Aunt Dora Baggins
Immortal


Apr 16 2019, 9:37pm


Views: 5204
Super-hero fight scenes make me sleepy

When I go to superhero movies with my family I have a terrible time staying awake during over-the-top action scenes. I think it's a kind of sensory overload making me shut down.

Realistic fight scenes disturb me.

Comic fight scenes, as in Cat Ballou, are OK but only mildly funny.

~~~~~~~~~~~~~~~~~~~~~~~~~~~~~~~~~~~~~~~~~~~~~~
GNU Terry Pratchett
~~~~~~~~~~~~~~~~~~~~~~~~~~~~~~~~~~~~~~~~~~~~~~
"For DORA BAGGINS in memory of a LONG correspondence, with love from Bilbo; on a large wastebasket. Dora was Drogo's sister, and the eldest surviving female relative of Bilbo and Frodo; she was ninety-nine, and had written reams of good advice for more than half a century."
~~~~~~~~~~~~~~~~~~~~~~~~~~~~~~~~~~~~~~~~~~~~~~
"A Chance Meeting at Rivendell" and other stories

leleni at hotmail dot com
~~~~~~~~~~~~~~~~~~~~~~~~~~~~~~~~~~~~~~~~~~~~~~



Aunt Dora Baggins
Immortal


Apr 16 2019, 9:41pm


Views: 5204
I agree about the Princess Bride

That was some beautiful choreography, and humorous banter. One of the very few fight scenes I enjoy.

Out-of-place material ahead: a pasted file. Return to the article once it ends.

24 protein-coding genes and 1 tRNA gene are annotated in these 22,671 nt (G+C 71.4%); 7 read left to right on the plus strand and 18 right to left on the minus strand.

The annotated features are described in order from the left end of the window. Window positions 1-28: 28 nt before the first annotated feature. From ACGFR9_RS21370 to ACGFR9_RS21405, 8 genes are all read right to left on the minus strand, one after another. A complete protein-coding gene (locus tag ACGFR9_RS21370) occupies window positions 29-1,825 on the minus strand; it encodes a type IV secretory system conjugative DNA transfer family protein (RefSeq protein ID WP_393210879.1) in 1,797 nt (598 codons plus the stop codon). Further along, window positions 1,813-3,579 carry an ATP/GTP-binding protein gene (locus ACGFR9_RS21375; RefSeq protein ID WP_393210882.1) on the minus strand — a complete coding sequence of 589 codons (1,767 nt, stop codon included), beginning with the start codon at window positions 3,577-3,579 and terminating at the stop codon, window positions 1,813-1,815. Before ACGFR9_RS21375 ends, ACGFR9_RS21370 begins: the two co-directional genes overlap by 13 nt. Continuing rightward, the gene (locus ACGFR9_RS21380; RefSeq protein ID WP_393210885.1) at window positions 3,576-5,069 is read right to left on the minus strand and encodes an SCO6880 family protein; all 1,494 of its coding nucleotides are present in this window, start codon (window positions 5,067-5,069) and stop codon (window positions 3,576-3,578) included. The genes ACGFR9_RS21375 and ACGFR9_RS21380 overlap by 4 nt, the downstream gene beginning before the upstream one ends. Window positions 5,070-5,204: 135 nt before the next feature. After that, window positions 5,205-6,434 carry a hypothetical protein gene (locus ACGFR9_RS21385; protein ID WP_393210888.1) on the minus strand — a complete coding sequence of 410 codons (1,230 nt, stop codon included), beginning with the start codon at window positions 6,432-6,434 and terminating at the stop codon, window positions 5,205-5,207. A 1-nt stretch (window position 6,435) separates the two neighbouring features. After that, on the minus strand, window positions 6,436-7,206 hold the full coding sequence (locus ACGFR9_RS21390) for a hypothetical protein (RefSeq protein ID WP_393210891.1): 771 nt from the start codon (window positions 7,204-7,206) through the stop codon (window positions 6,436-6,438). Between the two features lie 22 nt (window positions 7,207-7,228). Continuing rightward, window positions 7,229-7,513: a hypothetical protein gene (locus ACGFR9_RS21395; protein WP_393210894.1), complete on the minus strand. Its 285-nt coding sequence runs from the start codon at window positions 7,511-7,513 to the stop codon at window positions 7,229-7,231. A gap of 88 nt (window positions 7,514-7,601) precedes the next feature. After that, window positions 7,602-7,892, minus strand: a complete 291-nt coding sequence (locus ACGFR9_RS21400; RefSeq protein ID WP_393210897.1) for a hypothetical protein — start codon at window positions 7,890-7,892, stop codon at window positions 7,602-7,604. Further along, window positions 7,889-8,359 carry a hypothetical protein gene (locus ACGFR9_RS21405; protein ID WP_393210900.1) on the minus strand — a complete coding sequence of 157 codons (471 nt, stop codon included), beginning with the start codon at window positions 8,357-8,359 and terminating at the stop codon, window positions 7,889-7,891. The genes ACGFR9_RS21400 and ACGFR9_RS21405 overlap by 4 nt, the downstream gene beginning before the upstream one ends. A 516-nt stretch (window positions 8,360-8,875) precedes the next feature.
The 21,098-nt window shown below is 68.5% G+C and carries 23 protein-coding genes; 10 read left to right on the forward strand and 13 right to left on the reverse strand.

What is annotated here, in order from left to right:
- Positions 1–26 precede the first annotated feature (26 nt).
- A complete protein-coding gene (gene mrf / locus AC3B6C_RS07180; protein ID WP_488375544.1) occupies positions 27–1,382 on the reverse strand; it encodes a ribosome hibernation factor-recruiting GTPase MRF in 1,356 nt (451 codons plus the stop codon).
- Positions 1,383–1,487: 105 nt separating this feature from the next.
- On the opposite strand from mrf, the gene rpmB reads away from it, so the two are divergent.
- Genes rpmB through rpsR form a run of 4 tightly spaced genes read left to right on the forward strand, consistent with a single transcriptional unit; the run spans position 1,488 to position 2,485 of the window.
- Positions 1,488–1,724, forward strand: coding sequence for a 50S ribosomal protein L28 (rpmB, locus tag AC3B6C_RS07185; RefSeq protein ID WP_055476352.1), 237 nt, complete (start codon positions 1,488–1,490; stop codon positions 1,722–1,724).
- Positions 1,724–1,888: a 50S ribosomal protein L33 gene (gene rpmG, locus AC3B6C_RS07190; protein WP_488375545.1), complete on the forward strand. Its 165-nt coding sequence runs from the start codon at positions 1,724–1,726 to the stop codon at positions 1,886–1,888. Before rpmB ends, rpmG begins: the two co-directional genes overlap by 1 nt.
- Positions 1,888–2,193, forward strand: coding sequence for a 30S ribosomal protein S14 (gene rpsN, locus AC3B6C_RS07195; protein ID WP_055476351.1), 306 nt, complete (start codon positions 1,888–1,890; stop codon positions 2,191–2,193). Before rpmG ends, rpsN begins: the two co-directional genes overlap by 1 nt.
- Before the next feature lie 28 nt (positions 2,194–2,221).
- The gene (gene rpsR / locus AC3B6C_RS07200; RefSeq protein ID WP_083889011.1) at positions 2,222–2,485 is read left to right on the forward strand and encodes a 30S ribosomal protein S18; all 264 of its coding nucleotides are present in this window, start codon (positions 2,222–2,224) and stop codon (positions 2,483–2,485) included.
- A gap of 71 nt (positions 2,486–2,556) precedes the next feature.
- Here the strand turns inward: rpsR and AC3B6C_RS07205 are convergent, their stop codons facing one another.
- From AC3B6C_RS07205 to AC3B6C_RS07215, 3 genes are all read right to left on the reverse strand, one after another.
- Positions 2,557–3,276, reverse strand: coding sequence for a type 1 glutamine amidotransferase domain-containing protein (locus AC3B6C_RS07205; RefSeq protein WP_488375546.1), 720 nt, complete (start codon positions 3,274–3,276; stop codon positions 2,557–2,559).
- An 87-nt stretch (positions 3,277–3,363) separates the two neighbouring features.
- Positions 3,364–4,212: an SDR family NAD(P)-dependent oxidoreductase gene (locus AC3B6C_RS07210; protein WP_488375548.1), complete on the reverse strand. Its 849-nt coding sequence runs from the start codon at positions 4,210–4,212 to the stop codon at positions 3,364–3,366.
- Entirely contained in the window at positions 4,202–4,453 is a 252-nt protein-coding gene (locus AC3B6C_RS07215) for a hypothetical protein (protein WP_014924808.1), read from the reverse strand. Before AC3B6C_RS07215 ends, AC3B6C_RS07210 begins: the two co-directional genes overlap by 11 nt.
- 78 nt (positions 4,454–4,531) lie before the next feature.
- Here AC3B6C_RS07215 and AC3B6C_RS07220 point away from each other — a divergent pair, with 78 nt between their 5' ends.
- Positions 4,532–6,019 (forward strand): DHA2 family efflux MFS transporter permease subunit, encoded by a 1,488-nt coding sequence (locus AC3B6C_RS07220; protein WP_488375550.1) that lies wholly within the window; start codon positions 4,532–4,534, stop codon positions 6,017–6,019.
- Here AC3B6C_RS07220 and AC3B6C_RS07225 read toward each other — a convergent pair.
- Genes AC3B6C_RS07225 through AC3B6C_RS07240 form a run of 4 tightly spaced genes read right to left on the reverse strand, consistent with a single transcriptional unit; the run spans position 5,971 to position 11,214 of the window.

~~~~~~~~~~~~~~~~~~~~~~~~~~~~~~~~~~~~~~~~~~~~~~
GNU Terry Pratchett
~~~~~~~~~~~~~~~~~~~~~~~~~~~~~~~~~~~~~~~~~~~~~~
"For DORA BAGGINS in memory of a LONG correspondence, with love from Bilbo; on a large wastebasket. Dora was Drogo's sister, and the eldest surviving female relative of Bilbo and Frodo; she was ninety-nine, and had written reams of good advice for more than half a century."
~~~~~~~~~~~~~~~~~~~~~~~~~~~~~~~~~~~~~~~~~~~~~~
"A Chance Meeting at Rivendell" and other stories

leleni at hotmail dot com
~~~~~~~~~~~~~~~~~~~~~~~~~~~~~~~~~~~~~~~~~~~~~~



Thor 'n' Oakenshield
Rohan


Apr 17 2019, 5:48pm


Views: 5098
Wonder Woman has some of my favorite fight scenes

When she storms the German trenches, that was brilliant.

"We are Kree"


Mari D.
Rivendell


Apr 17 2019, 7:33pm


Views: 5087
Yes, if you can't tell what's going on it becomes meaningless ...


In Reply To
Sword Master Bob Anderson said every fight should tell a story. Unfortunately, most fights in films today are so badly edited you can't tell what's going on, who's fighting whom, or where the participants are located in relation to each other. (Plus most fights take place between dark clothed individuals, at night, in an ill-lit location.) Many blame directors for over-using a flurry of cuts in an attempt to convey action and excitement. But it really goes back to Anderson's statement regarding storytelling. If you feel bored during a fight scene it's because the filmmaker has failed to utilize the fight to communicate a story. That is, the scene is "full of sound and fury, signifying nothing".


... and also, I get bored by such scenes if they are so fast I can't tell what the stakes of an individual move are. Then, for me, the fight moves become meaningless.